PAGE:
But sometimes this sort of thing is a judgment call. Once upon a time, for “negotiation” newscasters were taught to say “negossiation” rather than “negoshiation” because the former sounded cleaner over the radio. It’s no longer de rigeur, but watch out with similar words. Pronouncing “association,” as “assoshiation” still sounds sloppy.

Glottal stops. A glottal stop is when you close the airway at the back of your throat. This is often done with initial consonants, sometimes for emphasis, but very often out of the speaker’s habit (e.g., a glottal stop before “every” in “he does this every time”). It’s also used in place of a T or even a D sound (e.g., “moun’n” for “mountain” or “she di’n’t” for “she didn’t”). Casting people tend to disapprove of this for a variety of reasons: In neutral American English, it’s not the way the sound is supposed to be made. (A “proper” T is made by placing the tongue behind the top front teeth.) It’s not as clear. It contributes to choppiness. Some people hear it as uncultured. A client might find it objectionable even when used for emphasis, so consider using pitch or pacing to hit that word instead. In any case, if your speech is constantly peppered with glottal stops, its emphasis value gets lost in the crowd.

Illogical words and misplaced modifiers. We’ll cite only one example for now – the word “only.” Virtually everyone, whatever their education, social level or background, places “only” illogically. We all say, “this handyman only paints houses.” A stickler (or the handyman) might note that, no, he also fixes plumbing, does carpentry and washes windows ... what he doesn’t do is paint offices.” So, what he means to say is “this handyman paints only houses.” But what the heck, go with the flow.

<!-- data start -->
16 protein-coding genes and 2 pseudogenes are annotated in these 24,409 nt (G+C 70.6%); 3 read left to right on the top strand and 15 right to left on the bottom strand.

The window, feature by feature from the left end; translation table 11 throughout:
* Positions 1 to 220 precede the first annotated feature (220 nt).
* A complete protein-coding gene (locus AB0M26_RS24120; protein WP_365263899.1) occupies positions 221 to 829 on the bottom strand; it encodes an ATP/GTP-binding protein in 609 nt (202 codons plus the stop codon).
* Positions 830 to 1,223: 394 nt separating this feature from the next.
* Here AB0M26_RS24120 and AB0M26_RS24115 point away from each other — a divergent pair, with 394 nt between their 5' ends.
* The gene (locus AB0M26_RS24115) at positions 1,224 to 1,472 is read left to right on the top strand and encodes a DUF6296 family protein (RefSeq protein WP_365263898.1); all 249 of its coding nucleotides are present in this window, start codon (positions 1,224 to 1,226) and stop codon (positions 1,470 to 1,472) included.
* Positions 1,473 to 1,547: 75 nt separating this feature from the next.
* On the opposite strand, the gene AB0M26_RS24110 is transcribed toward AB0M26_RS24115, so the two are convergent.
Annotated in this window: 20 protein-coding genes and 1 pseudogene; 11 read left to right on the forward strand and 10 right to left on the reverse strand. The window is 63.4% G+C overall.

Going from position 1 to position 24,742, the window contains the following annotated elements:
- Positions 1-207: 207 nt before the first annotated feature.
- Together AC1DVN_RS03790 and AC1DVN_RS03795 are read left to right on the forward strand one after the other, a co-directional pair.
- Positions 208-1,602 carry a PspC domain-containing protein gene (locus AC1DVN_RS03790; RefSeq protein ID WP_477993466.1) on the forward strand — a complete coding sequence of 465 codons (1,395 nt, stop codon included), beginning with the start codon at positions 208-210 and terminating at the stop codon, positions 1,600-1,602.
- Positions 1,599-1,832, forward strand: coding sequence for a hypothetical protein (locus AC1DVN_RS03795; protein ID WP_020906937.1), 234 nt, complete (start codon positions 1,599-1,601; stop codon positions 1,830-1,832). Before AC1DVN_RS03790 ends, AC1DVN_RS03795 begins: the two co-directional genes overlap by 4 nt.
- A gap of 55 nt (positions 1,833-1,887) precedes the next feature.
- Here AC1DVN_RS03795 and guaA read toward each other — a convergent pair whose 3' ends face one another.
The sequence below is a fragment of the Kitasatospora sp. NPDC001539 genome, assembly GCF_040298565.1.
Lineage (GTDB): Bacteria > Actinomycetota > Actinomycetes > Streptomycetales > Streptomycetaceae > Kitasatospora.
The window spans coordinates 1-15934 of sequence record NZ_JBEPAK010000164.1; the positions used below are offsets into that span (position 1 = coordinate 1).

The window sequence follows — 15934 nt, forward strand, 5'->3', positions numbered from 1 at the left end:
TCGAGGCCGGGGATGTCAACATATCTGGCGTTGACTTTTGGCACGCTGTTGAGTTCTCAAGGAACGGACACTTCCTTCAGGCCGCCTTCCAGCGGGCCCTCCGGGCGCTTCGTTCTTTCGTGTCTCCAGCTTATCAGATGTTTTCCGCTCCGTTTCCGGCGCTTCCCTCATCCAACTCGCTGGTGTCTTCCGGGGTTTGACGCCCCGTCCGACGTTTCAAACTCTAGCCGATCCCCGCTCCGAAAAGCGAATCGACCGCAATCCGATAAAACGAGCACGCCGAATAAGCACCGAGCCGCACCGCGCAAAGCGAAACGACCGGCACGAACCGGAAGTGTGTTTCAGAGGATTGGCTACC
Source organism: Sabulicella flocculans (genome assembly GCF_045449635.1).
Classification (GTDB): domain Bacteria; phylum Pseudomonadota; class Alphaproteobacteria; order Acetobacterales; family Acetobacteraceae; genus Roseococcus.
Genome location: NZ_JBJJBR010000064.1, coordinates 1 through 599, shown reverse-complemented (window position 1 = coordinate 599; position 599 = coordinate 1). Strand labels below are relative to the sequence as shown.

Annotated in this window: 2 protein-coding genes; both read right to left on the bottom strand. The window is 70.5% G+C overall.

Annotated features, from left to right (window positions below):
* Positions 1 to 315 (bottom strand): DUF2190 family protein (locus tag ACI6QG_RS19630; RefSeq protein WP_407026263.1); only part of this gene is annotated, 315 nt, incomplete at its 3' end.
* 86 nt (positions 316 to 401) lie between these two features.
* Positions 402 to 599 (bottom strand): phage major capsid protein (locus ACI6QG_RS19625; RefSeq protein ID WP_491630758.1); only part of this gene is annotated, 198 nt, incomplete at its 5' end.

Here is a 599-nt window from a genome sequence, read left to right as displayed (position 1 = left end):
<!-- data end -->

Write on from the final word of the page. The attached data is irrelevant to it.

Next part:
However, it still annoys people if you say, “one of the only things” when you mean “one of the few things.”

Cultural-trend habits. Did you know that, in Olden Days when someone came into a room they were greeted with “Hi” instead of “Hey”? The migration to “Hey” is just one of those cultural evolution things, and we haven’t met anyone seriously objecting to it.

But beware of other habits that have probably slipped into your speech, because some are annoying, no matter how ubiquitous. One of them is saying “y’know,” instead of simply pausing as you think of what you mean to say. People used to say “um” in that situation. Speech coaches railed against that, but we would almost welcome an occasional “um” instead, and a brief pause will exude confidence. (Really. It might even be argued that by not pausing, you’re impolitely suggesting that your friend would discourteously interrupt you. It’s another habit that can make you seem insecure.)

Another annoying cultural convention is starting a statement with “So” when your statement is not a wrap-up or a conclusion drawn from what was said before. (E.g., “How does an engine work?” “So, the gasoline goes in here, and ...”).

Yet another annoyance is going “I’m like” (or, for that matter, “I go”) instead of saying “I said.”

Saying “Sorry.” In everyday relationships, if you’re wrong, apologizing is a healthy practice. In the booth, don’t do it. Everybody makes mistakes, even the most experienced pros, and apologizing after a routine slip-up gets old fast. It also wastes time and distracts, because then the Director has to say something like “That’s okay ....” If you flub, just pause for a beat, so the edit point will be easy to spot, say it right, and continue. Experienced pros know this, and have the additional advantage of slipping up less. Less often. That is, they have the advantage of making fewer slip-ups. Whatever.

Saying “whatever.” ...